Blog

The Woodruff Lab contributes to the Women’s Health Research Institute and Oncofertility Consortium blogs. Read the latest information disseminated from these blogs below:  

Cancer Drug May Also Work for Scleroderma

A drug used to treat cancer may also be effective in diseases that cause scarring of the internal organs or skin, such as pulmonary fibrosis or scleroderma.

The drug, with the generic name bortezomib, stopped the production of fibrotic proteins in human cells and the development of fibrous scarring in a mouse model of fibrotic disease, according to a new Northwestern Medicine study published in the journal Thorax.  Studies have not yet been done in humans.

Vitamin D for Men, One Size Does Not Fit All

African-American men living in areas with low sunlight are up to 3 ½ times more likely to have Vitamin D deficiency than Caucasian men and should take high levels of Vitamin D supplements, according to a new study from Northwestern University Feinberg School of Medicine.

“This study shows that the current one-size fits all recommendations for 600 International Units (IU) of Vitamin D don’t work,” said Adam Murphy, M.D., a clinical instructor in urology at Northwestern’s Feinberg School. “Skin color and sunlight exposure need to be considered for recommended daily allowances of Vitamin D.”

What do you do for your health that takes less than 5 minutes???

SEND US YOUR IDEAS!  Being healthy and safe takes commitment, but it doesn’t have to be time-consuming, painful, or boring. Most things are simple and take so little time that you’ll wonder why you’ve been avoiding them. Even small steps can mean big rewards in preventing illness and injury.

Find out what you can do in five minutes or less to make a difference to your health and safety. Some things even take less than one minute. Here is a sample of activities you can do to help protect yourself and your family in five minutes or less (SEND US YOUR IDEAS–we’ll post the best ones!):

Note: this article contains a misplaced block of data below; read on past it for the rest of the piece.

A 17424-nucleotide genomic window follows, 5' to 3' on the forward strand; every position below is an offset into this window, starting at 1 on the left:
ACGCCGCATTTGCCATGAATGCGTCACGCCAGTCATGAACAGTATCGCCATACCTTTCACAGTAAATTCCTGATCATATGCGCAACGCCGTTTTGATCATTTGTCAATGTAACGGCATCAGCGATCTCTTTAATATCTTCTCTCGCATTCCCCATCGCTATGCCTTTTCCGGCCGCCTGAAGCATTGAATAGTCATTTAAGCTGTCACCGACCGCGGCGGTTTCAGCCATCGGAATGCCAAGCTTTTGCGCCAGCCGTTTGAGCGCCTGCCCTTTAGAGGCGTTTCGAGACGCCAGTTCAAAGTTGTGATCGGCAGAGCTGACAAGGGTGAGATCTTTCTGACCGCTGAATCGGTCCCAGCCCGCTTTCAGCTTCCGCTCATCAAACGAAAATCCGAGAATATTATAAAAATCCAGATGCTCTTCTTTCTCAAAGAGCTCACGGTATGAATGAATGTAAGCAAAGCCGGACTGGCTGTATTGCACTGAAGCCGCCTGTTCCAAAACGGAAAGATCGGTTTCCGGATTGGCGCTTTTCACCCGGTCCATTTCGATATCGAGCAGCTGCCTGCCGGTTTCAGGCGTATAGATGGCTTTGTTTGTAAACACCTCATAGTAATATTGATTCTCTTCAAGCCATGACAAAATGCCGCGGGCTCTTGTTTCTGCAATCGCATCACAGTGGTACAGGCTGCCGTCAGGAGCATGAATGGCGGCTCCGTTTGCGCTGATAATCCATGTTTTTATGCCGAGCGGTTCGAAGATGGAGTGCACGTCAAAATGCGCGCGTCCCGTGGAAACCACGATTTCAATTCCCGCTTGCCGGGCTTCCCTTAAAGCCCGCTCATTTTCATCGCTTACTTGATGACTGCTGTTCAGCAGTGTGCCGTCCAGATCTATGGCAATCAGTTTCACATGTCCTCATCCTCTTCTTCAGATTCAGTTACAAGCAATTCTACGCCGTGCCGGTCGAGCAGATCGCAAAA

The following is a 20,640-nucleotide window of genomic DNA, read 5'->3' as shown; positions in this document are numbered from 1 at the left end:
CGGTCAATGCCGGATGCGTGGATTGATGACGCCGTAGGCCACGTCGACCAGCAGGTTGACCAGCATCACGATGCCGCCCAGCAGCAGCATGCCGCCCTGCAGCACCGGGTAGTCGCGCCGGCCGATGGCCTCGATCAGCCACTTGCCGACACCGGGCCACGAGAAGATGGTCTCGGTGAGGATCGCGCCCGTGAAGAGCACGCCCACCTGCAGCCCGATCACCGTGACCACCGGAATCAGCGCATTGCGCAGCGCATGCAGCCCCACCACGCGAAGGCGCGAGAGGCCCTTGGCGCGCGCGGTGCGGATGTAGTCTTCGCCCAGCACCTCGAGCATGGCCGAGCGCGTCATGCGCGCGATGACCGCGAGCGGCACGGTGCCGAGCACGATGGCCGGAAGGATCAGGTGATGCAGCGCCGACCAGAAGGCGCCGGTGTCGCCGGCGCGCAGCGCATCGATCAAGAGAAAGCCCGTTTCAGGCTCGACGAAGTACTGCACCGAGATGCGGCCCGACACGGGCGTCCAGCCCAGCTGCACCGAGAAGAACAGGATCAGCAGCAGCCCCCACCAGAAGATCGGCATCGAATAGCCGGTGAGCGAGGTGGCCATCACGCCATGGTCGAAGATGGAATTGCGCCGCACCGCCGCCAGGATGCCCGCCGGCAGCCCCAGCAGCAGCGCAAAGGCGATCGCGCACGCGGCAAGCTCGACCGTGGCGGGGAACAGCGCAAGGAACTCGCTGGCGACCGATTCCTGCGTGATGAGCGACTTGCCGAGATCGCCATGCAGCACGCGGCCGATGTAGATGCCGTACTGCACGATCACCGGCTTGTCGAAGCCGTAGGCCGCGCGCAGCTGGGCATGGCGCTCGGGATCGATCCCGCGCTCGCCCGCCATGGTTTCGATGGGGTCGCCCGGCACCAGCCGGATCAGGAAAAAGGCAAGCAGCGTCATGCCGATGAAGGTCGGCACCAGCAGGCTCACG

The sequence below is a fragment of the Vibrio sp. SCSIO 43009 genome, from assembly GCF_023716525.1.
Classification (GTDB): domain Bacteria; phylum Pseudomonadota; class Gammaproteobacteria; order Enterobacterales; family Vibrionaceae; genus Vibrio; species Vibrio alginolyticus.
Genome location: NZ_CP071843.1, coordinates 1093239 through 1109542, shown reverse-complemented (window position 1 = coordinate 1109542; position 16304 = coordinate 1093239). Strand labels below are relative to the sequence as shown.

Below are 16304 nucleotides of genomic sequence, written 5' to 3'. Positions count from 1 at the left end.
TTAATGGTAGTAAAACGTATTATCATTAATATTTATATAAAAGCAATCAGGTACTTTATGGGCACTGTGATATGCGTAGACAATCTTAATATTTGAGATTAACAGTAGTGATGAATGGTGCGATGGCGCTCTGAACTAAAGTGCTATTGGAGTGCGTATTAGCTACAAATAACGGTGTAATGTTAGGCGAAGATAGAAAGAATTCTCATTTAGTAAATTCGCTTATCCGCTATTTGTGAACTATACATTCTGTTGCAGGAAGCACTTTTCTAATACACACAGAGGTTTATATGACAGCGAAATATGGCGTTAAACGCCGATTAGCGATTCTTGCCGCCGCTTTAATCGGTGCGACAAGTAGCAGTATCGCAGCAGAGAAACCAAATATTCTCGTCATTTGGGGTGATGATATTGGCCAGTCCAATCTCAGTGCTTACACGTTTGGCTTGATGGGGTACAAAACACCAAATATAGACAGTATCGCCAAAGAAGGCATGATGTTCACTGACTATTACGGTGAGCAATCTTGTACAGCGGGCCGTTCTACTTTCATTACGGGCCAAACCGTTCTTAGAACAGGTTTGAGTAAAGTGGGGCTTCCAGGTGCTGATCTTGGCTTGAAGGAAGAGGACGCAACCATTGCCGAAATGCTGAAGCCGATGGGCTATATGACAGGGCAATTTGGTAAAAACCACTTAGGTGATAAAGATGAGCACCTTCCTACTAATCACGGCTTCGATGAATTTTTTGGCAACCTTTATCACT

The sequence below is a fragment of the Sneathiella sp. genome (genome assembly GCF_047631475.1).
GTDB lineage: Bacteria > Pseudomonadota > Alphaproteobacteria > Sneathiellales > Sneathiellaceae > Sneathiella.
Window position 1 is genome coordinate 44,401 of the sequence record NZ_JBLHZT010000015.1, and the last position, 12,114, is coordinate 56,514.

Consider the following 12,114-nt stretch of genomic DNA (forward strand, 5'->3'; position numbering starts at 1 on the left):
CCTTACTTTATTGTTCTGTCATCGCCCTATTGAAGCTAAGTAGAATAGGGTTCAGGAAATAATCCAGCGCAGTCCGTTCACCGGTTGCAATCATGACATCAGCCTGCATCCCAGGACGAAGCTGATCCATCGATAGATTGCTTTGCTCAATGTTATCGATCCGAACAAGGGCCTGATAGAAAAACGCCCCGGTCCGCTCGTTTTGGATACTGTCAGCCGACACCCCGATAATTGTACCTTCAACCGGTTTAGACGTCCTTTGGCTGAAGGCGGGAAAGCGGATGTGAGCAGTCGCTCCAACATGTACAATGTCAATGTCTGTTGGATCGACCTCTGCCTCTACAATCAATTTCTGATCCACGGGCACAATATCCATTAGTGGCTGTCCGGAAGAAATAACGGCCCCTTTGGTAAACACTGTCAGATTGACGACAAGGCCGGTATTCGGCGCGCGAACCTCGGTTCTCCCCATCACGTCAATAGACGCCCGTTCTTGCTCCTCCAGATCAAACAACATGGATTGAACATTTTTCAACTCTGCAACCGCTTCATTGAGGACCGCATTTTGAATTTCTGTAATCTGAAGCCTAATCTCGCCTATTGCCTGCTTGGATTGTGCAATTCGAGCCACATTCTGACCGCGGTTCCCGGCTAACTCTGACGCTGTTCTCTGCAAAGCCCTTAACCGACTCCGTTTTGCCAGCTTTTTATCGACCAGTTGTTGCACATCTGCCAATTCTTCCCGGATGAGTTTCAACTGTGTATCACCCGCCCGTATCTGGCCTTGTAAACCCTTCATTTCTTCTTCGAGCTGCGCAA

Uterine stem cells used to treat diabetes in mice

Researchers have converted stem cells from the human endometrium into insulin-producing cells and transplanted them into mice to control the animals’ diabetes.  The endometrium, or uterine lining, is a source of adult stem cells. Normally, these cells generate uterine tissue each month as part of the menstrual cycle. Like other stem cells, however, they can divide to form other kinds of cells.

Should politics drive health information?

Where do you get your health information?   Doctors are often too busy to spend much time on preventive care.   The internet is alive with personal and commercial  blogs on the latest health fads. And most recently, politicians are getting into the act.

New moms: dad has no excuses to avoid helping with the new baby!!!

A new Northwestern University study provides compelling evidence that human males are biologically wired to care for their offspring, conclusively showing for the first time that fatherhood lowers a man’s testosterone levels. So guys, there is no excuse for not pitching in and, ladies, this is good news if you are a new mother who could use some help with that new family addition!.

The maligned prune…..good for your bones

No bones about it:  eating prunes helps prevent fractures and osteoporosis.   When it comes to improving bone health in postmenopausal women — and people of all ages, actually — a Florida State University researcher has found a simple, proactive solution to help prevent fractures and osteoporosis: eating dried plums.